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Let's say we are given a Markov chain for variable $X = [x_1, ..., x_n]$; also we are given a desired stationary distribution for this graph $P_\infty = [p_1, ..., p_n]^\top$. How can we design an initial distribution and a transition matrix such that in the limit gives us to the stationary distribution ? Note that the graph and the connection between the variables are given and we cannot change them. We can only put probabilities on the edges. Assume that the graph is directed.

More formally, we are given $P_\infty$ (the stationary distribution), and the graph of variables and their connections. These connections can be explained by a transition matrix in which some of the elements are forced to be zero: $$ T = \begin{bmatrix} p_{11} &... & p_{nn} \\ \vdots & \ddots & \vdots \\ p_{11} & ... & p_{nn} \end{bmatrix} $$ some of which are forced to be zero and the rest are to be estimated (unknown). We are looking for some $T$ and $P_0 = [p_1, ..., p_n]^\top$ (the initial distribution) such that, $$ \lim_{n\rightarrow \infty} P_0^\top T^n =P_\infty^\top $$ such that $T$ is a valid transition matrix, i.e. sum of elements in each row is one; and all the values are greater than one, or equal to zero.

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  • $\begingroup$ It should be clear that in general this doesn't always has an answer/it is not unique either. Also I suspect this might have some good connections with MCMC, in which what is being done in MCMC is creating a Markov chain for a given stationary distribution, and using a proposals distribution .... $\endgroup$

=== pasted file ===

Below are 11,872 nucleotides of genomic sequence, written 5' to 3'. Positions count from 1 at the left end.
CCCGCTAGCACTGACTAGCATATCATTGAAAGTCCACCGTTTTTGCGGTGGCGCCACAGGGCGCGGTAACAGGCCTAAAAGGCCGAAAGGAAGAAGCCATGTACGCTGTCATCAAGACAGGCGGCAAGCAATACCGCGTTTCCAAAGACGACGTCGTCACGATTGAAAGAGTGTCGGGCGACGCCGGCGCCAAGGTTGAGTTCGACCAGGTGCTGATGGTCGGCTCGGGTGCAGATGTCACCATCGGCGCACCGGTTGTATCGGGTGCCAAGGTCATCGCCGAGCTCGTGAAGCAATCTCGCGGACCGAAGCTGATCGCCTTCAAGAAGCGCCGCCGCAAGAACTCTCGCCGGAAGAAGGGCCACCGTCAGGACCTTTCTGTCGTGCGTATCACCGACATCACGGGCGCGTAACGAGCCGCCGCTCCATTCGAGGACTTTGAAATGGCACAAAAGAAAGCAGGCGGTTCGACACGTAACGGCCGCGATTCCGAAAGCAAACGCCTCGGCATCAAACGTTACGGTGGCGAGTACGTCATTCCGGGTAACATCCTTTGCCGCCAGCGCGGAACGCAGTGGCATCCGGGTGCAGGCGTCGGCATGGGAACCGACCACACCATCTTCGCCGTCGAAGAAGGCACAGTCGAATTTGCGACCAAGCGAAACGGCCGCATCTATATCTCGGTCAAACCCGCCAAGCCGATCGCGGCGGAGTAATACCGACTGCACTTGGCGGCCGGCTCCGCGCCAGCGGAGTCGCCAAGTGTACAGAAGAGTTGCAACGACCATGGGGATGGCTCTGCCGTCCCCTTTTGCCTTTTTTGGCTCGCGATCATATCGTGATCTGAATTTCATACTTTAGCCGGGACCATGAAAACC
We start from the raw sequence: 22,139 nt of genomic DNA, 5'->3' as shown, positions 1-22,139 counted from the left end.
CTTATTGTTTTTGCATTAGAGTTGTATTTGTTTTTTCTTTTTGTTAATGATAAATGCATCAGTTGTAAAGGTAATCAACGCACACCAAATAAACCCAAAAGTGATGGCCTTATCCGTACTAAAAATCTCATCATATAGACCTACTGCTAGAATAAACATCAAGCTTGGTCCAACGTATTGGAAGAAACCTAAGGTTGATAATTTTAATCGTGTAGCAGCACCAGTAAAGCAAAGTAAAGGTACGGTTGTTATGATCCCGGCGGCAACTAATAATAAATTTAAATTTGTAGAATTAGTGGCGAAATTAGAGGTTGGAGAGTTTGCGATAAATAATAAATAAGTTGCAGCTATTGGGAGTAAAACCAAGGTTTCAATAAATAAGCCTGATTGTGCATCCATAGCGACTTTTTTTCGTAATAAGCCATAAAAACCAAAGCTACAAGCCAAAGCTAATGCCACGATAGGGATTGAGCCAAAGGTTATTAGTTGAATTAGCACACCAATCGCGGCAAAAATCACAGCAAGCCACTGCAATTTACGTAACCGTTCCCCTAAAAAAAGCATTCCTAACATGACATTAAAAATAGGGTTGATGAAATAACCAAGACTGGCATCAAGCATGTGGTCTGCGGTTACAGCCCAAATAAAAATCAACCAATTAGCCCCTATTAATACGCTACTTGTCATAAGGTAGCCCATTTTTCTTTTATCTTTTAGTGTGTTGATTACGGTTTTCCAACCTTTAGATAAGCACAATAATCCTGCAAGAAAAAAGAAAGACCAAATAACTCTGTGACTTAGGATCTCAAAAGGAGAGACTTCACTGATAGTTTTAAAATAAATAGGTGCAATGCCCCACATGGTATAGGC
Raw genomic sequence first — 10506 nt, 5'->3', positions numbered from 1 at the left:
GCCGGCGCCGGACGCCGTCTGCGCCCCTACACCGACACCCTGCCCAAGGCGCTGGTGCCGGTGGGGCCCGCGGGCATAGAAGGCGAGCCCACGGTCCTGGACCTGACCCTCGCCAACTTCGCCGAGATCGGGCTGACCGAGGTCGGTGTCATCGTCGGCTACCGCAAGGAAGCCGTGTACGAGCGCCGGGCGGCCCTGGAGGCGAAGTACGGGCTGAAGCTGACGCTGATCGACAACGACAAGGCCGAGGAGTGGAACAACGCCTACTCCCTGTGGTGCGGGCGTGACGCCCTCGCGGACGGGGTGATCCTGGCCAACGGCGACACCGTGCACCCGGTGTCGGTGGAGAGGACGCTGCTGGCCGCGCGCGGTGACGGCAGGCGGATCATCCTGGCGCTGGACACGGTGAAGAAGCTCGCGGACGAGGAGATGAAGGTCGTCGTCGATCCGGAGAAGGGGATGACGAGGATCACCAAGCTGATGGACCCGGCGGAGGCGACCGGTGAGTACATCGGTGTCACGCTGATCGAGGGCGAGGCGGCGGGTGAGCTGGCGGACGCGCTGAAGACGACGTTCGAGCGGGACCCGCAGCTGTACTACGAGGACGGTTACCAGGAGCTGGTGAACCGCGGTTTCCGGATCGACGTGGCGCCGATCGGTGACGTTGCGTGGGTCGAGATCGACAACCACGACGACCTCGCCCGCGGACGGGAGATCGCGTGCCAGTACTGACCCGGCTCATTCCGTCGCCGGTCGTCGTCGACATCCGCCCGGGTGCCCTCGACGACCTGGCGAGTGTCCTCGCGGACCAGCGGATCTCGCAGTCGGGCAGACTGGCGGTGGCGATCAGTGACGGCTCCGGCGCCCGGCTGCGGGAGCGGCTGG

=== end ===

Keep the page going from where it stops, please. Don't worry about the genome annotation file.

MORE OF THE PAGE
– Daniel
    Commented Jul 8, 2013 at 22:44

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First consider that the limit means something more than just a formalization so you have a set of equations on it, meaning: $$ P_\infty^T T = P_\infty^T $$ ans T must be a valid transition probability matrix (each column must sum to 1).

so these are the required conditions that I know of. Plus the known form one can solve the problem with some degree of freedom or declare that there is no solution.

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I don't have a solution for the general problem you ask for, but I have a solution for the case that the Markov chain is stationary (initial distribution = stationary distribution), and the transition matrix is reversible. In this case you can formulate a maximum likelihood estimator for T given both your observed trajectory and the fixed stationary distribution. See here:

http://publications.mi.fu-berlin.de/1263/

In fact this paper focuses on deriving a Gibbs sampler of the transition matrix in this case, but also provides an algorithm for finding the maximum likelihood.

In your specific case you don't have reversibility, because your graph is undirected. In this case I don't have a solution because I don't know a move set which changes transition matrix elements but leave the stationary distribution unchanged - which is the key to the maximum likelihood estimator above. However, I imagine that it's possible to come up with a solution using a similar approach.

Regarding how to estimate the initial distribution, I have no idea.

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  • $\begingroup$ Thanks Frank. What do you think about mnz's answer? Is the Bayesian estimation really necessary? $\endgroup$
    – Daniel
    Commented Dec 24, 2013 at 6:44
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Adding to mnz's answer you need to solve a set of linear equations

$$ P_{\infty}^T T = P_{\infty}^T $$

for the entries of $T$. The problem will most likely be underdetermined, there can be many solutions as pointed out in above comment.

At the same time you have to satisfy constraints imposed by the structure of your graph and by the requirements $T_{ij} \geq 0$ and $\sum_{k} T_{ik}=1$.

On the other hand if you can use the likelihood formulation of

http://publications.mi.fu-berlin.de/1263/

you can replace detailed balance with respect to the given stationary vector by the constraint $ P_{\infty}^T T = P_{\infty}^T $. In that case you will still have a convex optimization problem for $T$.

See also http://stanford.edu/~boyd/cvxbook/ , excercise 7.5, p.394.

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